TALLAHASSEE, Fla. (The News Service of Florida) - Eight counties and two cities will divide $500,000 the state has set aside to help reduce bear-human conflicts.
The Florida Fish and Wildlife Conservation Commission announced the awarding of the BearWise funds this week, with the largest allocations going to Seminole County, the City of Apopka and Santa Rosa County.
Each has a BearWise ordinance in place that requires residents and businesses to bear-proof trash containers.
In Central Florida, Seminole County will receive $177,000 and the Orange County city of Apopka will get $85,000. Both plan to sell bear-resistant trash cans to residents at a discounted price.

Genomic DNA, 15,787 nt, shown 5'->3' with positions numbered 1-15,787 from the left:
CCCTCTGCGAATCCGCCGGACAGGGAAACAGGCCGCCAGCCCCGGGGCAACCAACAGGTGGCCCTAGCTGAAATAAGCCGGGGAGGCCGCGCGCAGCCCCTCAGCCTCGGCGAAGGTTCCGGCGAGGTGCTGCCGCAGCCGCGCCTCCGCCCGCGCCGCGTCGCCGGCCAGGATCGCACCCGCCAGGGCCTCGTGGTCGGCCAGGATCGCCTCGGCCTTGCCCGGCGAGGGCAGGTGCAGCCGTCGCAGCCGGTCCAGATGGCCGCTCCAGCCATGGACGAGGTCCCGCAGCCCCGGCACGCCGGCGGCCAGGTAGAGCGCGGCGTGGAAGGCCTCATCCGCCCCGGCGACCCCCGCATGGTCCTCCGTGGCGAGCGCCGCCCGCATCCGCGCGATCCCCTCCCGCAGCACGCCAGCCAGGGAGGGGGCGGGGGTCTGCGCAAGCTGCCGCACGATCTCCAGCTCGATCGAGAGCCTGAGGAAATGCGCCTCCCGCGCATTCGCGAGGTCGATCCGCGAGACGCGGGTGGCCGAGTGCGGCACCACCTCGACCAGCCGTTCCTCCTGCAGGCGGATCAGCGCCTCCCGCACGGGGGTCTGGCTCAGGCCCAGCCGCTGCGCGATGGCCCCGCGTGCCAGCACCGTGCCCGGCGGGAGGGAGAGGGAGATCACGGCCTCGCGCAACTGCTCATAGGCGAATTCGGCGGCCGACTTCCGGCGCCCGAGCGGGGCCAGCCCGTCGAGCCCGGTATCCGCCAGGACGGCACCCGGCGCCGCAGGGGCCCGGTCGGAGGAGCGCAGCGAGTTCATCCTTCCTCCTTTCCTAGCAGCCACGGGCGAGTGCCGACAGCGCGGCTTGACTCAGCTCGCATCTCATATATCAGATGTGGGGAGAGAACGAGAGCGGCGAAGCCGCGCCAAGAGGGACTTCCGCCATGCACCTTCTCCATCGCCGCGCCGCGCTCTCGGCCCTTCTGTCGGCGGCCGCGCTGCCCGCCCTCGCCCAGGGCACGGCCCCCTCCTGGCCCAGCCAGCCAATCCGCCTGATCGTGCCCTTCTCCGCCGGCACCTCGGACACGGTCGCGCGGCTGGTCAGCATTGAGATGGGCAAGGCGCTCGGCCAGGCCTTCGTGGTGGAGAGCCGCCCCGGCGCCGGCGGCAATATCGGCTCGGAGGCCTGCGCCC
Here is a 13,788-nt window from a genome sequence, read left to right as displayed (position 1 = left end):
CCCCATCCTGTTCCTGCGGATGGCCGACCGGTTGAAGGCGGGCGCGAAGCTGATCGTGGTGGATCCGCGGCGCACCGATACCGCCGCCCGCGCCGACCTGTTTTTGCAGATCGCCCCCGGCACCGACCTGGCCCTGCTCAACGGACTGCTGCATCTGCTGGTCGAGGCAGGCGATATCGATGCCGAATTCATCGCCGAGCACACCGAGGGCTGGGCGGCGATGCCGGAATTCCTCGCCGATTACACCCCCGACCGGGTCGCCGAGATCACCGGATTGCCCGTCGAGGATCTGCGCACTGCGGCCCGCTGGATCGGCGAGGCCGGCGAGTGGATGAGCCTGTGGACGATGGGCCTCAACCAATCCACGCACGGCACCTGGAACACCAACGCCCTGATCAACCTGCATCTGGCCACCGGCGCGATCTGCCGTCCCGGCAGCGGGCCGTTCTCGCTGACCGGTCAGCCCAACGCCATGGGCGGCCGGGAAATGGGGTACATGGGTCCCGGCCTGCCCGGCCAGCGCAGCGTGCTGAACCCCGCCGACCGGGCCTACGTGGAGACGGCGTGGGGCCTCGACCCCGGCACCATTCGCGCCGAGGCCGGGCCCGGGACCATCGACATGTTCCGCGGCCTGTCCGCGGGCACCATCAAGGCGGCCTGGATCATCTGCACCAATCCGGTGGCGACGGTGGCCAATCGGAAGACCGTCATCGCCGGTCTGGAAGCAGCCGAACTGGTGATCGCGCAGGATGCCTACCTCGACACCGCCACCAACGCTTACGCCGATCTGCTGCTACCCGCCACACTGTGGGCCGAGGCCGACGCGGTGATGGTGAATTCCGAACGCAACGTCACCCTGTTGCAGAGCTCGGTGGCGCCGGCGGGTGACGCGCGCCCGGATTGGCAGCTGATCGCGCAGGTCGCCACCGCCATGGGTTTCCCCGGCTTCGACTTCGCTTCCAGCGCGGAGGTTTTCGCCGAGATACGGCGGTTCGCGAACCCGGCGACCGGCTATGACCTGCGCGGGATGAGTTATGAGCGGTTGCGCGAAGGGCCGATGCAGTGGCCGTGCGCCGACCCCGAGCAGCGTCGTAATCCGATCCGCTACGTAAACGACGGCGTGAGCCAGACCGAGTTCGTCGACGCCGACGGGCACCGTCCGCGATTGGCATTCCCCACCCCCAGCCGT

Santa Rosa County in the Panhandle will get more than $50,000 to make dumpsters bear-resistant at restaurants and other businesses in southern parts of the county.
FWC Bear Management Program Coordinator David Telesco says the goal of the BearWise program is to help residents secure their trash and eliminate the main reason why bears enter neighborhoods.
“It’s going to mean the bear doesn’t have access to food. It doesn’t mean the bear isn’t going to visit. They may walk through the neighborhood, but that’s not a safety issue," said Telesco. "The safety issue is if a bear is continually getting trash. They start getting used to people and they are okay with people coming close to them and vice versa.”
The BearWise money, which was approved by the Legislature, was generated in part through the sale of Conserve Wildlife license plates.
Over the past two years, funding been used to buy more than 10,000 bear-resistant trash cans, along with 9,700 sets of hardware to secure regular trash cans.
Roughly 4,000 black bears live in Florida.